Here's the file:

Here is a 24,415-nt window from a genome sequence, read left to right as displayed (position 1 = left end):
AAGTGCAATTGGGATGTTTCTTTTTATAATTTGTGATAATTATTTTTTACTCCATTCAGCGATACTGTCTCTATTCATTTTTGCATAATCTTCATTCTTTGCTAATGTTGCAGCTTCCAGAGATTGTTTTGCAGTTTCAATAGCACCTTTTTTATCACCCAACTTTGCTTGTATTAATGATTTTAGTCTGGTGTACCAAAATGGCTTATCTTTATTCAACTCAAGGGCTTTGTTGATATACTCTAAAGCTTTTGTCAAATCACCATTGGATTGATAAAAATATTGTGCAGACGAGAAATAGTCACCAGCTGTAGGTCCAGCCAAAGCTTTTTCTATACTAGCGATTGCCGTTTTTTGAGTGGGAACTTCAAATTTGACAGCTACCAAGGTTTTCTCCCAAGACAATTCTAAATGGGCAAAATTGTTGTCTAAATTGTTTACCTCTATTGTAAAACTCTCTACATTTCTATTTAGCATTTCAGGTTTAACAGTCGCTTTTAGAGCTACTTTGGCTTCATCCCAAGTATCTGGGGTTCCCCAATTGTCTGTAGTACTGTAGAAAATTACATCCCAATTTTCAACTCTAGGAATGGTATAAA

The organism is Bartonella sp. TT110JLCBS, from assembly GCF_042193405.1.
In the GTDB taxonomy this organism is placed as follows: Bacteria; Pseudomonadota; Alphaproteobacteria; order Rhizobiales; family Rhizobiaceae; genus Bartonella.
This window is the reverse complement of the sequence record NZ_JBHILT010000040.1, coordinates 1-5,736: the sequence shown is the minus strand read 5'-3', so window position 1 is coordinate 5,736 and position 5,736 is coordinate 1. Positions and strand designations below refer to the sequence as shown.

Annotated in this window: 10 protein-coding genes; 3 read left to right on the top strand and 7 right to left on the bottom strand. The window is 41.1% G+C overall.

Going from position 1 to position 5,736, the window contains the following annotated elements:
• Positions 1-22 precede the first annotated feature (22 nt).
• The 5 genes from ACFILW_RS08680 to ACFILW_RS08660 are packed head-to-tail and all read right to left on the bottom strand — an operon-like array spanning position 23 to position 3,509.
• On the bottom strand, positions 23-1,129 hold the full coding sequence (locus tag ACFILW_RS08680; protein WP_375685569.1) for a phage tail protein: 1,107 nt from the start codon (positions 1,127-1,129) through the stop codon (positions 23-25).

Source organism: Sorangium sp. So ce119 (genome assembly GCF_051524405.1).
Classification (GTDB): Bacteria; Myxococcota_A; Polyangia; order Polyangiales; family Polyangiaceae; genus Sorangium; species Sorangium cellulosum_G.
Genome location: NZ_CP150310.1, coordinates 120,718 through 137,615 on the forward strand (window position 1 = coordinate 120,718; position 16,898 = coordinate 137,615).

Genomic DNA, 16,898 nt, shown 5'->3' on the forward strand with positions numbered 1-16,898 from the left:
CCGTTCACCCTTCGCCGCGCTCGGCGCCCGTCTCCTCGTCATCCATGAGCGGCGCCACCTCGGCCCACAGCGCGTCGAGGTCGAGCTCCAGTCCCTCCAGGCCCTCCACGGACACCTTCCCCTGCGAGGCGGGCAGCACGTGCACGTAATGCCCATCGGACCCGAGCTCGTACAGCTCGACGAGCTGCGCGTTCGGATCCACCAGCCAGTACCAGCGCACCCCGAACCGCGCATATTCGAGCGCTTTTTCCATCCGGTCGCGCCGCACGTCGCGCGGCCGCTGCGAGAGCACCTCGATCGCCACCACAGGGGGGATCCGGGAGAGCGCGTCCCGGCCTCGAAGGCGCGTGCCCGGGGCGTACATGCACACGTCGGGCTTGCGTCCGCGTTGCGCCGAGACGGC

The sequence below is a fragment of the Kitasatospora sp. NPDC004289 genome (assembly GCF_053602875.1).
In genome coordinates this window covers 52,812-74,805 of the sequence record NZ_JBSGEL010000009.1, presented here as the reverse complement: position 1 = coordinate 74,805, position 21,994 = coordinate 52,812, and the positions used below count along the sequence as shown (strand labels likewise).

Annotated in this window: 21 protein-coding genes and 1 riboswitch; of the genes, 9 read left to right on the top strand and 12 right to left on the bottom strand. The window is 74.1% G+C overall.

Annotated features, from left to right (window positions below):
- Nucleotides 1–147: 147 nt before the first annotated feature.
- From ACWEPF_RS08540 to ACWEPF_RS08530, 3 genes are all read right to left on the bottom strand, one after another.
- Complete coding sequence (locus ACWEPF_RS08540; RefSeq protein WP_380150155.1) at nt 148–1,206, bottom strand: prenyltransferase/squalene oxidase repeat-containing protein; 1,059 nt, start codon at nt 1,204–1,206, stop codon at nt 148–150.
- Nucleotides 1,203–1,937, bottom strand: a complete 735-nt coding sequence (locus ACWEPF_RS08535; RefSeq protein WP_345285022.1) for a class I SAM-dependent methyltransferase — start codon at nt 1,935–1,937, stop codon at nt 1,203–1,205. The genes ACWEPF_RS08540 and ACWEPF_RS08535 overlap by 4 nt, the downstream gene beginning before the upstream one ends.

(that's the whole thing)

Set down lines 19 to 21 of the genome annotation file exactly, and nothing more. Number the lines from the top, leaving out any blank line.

Annotated features, from left to right (window positions below):
- Nucleotides 1–147: 147 nt before the first annotated feature.
- From ACWEPF_RS08540 to ACWEPF_RS08530, 3 genes are all read right to left on the bottom strand, one after another.